Dewey Redman
Quick anecdote: I remember one day I was taking the Amtrak train with Dewey Redman, going from New York to Boston to play a gig, and I asked him his opinion of Keith's soprano playing. I thought for sure he was going to share my sentiment about Keith's unique and original approach to the instrument. But I was almost crushed when he said, "Man, every time he pulled out that thing, I would cringe!" He was Dewey Redman, so of course I didn't debate it with him.

But then I thought, maybe it's a soprano thing...

This track is titled Eyes of the Heart, from Keith's 1979 release on ECM records of the same name. It also features Dewey Redman, Charlie Haden, and Paul Motian.



Wednesday, November 10, 2010

Soprano Titans: Shorter and Liebman

I have always found it inspiring listening to Wayne Shorter and Dave Liebman. I'm inspired by Wayne's patience with the playing the instrument. He's not afraid of making the use of space a part of his sonic palette--not to mention all of the interesting colors and inflections he uses. I actually don't hear it as a soprano when he plays it. It just sounds like a voice.

With Liebman, his command and intensity on the instrument is unrivaled. He's probably has one of the most influential soprano sounds in modern jazz--especially amongst the post-Coltraners. Or should I say "Coltraneez."

Both of the guys always make me want to go and practice. Speaking of which...

Enjoy!

Tuesday, November 9, 2010

The Art of Circular Breathing on Soprano

Those of you not hip to Evan Parker are in for a treat. Even though Evan has developed many extended techniques to the highest of levels, the one for which he has left his mark is by far, circular breathing. This is when a player pushes out short puffs of air stored in the cheeks while simultaneously inhaling air through the nose--giving the impression of playing a continuous stream of air without a break.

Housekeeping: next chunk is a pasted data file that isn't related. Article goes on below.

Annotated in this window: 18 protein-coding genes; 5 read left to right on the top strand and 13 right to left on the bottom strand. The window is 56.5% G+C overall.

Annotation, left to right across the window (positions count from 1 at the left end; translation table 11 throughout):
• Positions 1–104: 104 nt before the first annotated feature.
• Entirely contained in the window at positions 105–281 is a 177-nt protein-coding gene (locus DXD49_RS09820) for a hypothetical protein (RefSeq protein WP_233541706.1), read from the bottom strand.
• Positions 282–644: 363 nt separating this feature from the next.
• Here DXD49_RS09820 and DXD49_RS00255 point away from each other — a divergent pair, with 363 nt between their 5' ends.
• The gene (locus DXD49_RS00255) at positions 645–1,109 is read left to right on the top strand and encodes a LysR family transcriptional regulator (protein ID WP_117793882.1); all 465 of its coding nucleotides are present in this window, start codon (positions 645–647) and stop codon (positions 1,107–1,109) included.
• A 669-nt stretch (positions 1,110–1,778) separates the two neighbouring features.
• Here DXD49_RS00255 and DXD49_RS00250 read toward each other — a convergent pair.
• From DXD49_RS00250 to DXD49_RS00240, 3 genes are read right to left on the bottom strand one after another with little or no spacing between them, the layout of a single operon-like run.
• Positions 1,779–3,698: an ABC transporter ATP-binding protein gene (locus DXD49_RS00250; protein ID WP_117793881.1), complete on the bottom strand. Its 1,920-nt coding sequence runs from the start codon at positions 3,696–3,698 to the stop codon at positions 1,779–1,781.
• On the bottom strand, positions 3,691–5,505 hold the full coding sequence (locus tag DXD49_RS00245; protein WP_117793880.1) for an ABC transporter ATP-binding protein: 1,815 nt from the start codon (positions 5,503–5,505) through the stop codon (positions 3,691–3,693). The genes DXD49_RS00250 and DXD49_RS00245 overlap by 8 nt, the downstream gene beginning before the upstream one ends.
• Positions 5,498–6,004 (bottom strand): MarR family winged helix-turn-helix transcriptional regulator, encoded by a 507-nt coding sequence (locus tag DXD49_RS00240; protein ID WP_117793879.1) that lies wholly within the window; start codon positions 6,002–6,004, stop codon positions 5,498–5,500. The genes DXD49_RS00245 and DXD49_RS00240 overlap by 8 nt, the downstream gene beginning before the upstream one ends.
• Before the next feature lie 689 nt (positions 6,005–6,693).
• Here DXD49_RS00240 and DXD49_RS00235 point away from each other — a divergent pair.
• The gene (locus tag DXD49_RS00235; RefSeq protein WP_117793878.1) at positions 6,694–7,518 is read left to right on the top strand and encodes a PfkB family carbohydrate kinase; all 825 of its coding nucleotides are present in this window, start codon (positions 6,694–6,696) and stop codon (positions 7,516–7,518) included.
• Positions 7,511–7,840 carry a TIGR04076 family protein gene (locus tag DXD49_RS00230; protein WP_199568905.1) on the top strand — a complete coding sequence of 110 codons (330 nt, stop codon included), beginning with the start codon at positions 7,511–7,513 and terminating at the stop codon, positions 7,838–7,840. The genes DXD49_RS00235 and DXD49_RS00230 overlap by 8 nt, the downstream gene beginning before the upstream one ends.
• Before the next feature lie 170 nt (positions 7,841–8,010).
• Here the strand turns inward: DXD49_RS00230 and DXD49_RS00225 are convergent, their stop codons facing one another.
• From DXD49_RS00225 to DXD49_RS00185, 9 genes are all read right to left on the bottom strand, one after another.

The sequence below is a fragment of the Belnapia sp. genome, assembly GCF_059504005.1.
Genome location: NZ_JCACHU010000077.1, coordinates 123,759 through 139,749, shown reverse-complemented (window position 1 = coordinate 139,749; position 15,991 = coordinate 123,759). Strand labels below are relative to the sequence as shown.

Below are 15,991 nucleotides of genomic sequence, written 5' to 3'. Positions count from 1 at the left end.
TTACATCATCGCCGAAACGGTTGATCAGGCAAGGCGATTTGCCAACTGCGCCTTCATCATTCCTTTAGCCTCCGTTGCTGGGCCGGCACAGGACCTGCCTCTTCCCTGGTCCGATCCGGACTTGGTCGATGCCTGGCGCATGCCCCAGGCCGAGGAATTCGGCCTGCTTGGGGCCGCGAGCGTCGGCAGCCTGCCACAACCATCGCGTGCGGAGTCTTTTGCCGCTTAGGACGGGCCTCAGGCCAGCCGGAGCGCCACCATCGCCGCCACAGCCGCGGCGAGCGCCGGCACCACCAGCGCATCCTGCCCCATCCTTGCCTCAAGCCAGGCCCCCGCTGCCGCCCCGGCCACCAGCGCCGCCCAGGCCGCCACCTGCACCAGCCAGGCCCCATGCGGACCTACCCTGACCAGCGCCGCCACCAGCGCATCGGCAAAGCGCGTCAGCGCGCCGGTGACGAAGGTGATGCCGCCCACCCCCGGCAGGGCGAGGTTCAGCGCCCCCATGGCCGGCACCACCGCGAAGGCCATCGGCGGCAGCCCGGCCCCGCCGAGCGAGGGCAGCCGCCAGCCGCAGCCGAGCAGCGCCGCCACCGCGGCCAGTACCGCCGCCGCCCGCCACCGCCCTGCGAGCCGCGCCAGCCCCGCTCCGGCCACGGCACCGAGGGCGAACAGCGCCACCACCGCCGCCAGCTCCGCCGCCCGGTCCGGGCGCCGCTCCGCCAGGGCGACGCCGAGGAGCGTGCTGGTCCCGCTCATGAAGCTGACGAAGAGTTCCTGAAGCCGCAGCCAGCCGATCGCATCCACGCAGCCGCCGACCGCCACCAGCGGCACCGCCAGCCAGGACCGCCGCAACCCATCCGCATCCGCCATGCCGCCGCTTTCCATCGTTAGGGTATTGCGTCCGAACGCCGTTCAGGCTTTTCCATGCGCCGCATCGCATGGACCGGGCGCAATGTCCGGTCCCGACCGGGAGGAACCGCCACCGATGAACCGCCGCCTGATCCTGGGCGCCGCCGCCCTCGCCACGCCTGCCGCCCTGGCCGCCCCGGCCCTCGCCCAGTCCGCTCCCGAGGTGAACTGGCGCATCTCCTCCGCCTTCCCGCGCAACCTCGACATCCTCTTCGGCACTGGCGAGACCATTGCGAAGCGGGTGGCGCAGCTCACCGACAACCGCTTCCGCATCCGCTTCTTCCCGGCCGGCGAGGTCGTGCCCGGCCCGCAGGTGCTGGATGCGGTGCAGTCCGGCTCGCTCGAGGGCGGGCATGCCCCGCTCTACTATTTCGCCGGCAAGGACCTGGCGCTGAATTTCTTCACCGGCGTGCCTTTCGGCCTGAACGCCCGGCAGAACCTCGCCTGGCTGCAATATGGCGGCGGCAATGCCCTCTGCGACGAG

Not only can Evan do this very well, but he can keep several parts moving at the same time. He's like a one-man sonic orchestra. Check out this clip of Evan back in the eighties.


Masters of Extended Techniques

Here's are two masters of extended techniques on the soprano. Lol Coxhill (on the left) who has a slower, more patient style, while John Butcher (on the right) is little more in you face. They compliment each other very well. I find it fascinating that two players can be totally in their own worlds, but yet, totally together.

I often go to these guys when I'm looking for some cool, new sounds!

Sunday, November 7, 2010

Soprano Saxophone Extended Techniques

I came across this site some time ago when I was heavily investigating multiphonics. This mystery man does a great job of categorizing them according to levels of difficulty. Let me know if any of you have some success with them. Often times multiphonics can be very horn and set-up specific. Check it out! www.uauaua.net Let me know what you think.

Friday, November 5, 2010

A Microtonal Saxophonist

I recently came across a saxophonist by the name of Bhob Rainey. I was doing my monthly Google search for a saxophonist whose working in the medium of micro-tonality. No one in particular, just a like-minded person. And it was a pleasant surprise when his name came up. Even better, he actually considers himself a "micro-tonal saxophonist." I thought, how cool!

I downloaded his solo soprano saxophone CD, 6 Standing Desert. It's an interesting and short recording, slightly less than 20 minutes in length. Mr. Rainey is part of the Boston Microtonal Society, a select group of musicians in the Boston area, all of whom work in the realm of micro-tonality.

I like his sonic approach to the instrument. Many musicians can get too caught up in line and lick playing on the soprano. But I like his "noise" approach. He has a very good understanding of how to use multiphonics, harmonically and textually. He gave me some ideas.

I'm looking forward to hearing more from him. I could always use a good partner to play quartertones and multiphonics with. But then again, can't everybody?


Here's a sample of some of Bhob's playing. Pretty wild stuff!